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Boeing, Airbus Grab Record Orders in 2005
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Fuelled by demand in Asia and the Middle East, Airbus and Boeing last year clinched the largest number of orders in their respective histories.

Airbus, based in France, received 1,055 net orders, which nearly doubles its previous record year in 1998. Chicago-based Boeing achieved 1,002 net orders, surpassing its previous record of 877 orders in 1988.

"Last year was a record year for the whole industry and for Airbus in particular," Gustav Humbert, Airbus president and chief executive officer, said when announcing the results on Tuesday.

"Airlines have never, ever placed so many orders, a sign that they are very optimistic about the future of air transportation, with also a lot of new carriers emerging and bringing cheap air travel to an increasing number of consumers," he said. "But it also reflects the need for more modern equipment to face the rising fuel prices."

Analysts said a key driver for the record high orders was the strong demand from Asia and the Middle East.

"China and India, two developing economies in Asia, are the markets that need to be closely watched. With their economies growing fast, the two countries witnessed surging demand for air transportation," said Liu Weimin, director and professor with the Aviation Laws Research Centre at the Civil Aviation Management Institute of China.

Nearly 40 percent of Boeing's orders came from Asia and the Middle East last year. The aircraft giant received 120 orders from China. It also signed a deal with Air India for 68 jets, which is the largest commercial airplane order in India's civil aviation history. Air carriers from the Middle East handed Boeing 43 orders during the Dubai Air Show in November.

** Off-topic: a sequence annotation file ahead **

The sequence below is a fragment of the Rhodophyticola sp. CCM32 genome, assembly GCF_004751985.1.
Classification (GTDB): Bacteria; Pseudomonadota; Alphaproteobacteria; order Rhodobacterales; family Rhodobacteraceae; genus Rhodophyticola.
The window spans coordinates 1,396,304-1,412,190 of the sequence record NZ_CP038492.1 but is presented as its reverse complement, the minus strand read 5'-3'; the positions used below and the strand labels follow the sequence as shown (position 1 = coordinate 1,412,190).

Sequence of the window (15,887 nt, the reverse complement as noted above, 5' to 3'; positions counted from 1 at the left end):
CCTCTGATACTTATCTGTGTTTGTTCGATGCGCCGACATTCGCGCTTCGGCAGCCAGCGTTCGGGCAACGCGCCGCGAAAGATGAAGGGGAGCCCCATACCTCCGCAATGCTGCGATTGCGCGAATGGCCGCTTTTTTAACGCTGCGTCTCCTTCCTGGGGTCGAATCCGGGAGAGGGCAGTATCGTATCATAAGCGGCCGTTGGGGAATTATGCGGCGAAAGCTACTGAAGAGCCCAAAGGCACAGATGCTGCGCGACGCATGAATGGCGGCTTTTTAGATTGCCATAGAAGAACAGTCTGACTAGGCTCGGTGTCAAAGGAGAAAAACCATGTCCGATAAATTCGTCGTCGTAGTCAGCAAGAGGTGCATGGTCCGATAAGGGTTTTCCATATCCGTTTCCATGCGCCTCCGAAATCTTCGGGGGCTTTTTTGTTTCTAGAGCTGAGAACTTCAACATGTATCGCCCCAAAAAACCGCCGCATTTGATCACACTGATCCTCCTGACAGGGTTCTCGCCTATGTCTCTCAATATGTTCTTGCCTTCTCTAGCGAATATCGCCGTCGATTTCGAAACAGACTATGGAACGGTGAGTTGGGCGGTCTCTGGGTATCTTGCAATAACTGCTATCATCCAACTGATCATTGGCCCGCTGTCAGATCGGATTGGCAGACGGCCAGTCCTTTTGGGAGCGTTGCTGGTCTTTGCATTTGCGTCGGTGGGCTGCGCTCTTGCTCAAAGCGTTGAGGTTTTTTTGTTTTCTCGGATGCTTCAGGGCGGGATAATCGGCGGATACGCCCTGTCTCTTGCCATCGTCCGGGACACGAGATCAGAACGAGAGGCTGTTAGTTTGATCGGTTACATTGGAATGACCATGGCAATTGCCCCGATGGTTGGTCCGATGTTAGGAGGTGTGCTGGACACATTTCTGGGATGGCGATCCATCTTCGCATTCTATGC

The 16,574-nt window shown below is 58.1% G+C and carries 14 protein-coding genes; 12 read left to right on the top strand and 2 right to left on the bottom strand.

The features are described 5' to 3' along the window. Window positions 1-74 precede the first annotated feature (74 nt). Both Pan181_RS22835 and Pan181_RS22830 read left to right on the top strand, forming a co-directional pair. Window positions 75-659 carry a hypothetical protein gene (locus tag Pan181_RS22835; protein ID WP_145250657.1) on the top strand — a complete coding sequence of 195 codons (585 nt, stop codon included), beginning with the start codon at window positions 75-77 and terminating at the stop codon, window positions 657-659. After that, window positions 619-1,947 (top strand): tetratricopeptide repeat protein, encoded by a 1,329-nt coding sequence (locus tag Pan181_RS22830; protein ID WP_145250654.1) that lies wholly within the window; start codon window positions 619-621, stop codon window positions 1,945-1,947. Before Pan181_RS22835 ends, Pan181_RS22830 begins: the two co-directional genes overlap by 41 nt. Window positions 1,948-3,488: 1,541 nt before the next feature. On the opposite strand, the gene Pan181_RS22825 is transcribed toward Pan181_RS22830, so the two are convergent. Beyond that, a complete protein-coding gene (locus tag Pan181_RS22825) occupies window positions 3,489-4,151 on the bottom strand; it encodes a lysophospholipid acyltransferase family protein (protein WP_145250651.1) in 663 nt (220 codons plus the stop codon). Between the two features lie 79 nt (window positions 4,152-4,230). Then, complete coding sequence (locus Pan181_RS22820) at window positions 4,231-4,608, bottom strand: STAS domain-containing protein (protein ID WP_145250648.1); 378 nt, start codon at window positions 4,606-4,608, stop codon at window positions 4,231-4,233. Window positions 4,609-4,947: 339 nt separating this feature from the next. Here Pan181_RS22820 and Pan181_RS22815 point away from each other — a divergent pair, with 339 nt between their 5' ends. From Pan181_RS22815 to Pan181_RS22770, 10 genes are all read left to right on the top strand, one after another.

Airbus received 72 orders from China last year, rising 50 percent year-on-year. During the Dubai Air Show, the European aircraft company confirmed 30 orders from India and 23 from Middle East air carriers.

"What this says to me is, the recovery is in full swing," Randy Baseler, vice-president of marketing for Boeing Commercial Airplanes, said on Boeing's Website.

"Air travel is growing in leaps and bounds, and airlines and nations are investing in new aircraft to accommodate that growth. Regardless of Boeing versus Airbus issues, this is good news for everyone who works in or supports the commercial aircraft industry," Baseler said.

While struggling with rising aviation fuel costs, airlines are searching for the best balance point between cost control and quality improvement, Liu said.

"It's true that buying new aircraft means new investment, but new aircrafts are more efficient in fuel consumption and require less maintenance," said Liu.

Airbus continued to outsell its competitor Boeing in terms of orders for the fifth consecutive year. It also maintained its leading position in terms of deliveries for the third year in a row. Airbus delivered 378 airliners, bringing the Airbus turnover to approximately 22.3 billion euros. Boeing's delivered 290 aircrafts in 2005.

(China Daily January 19, 2006)

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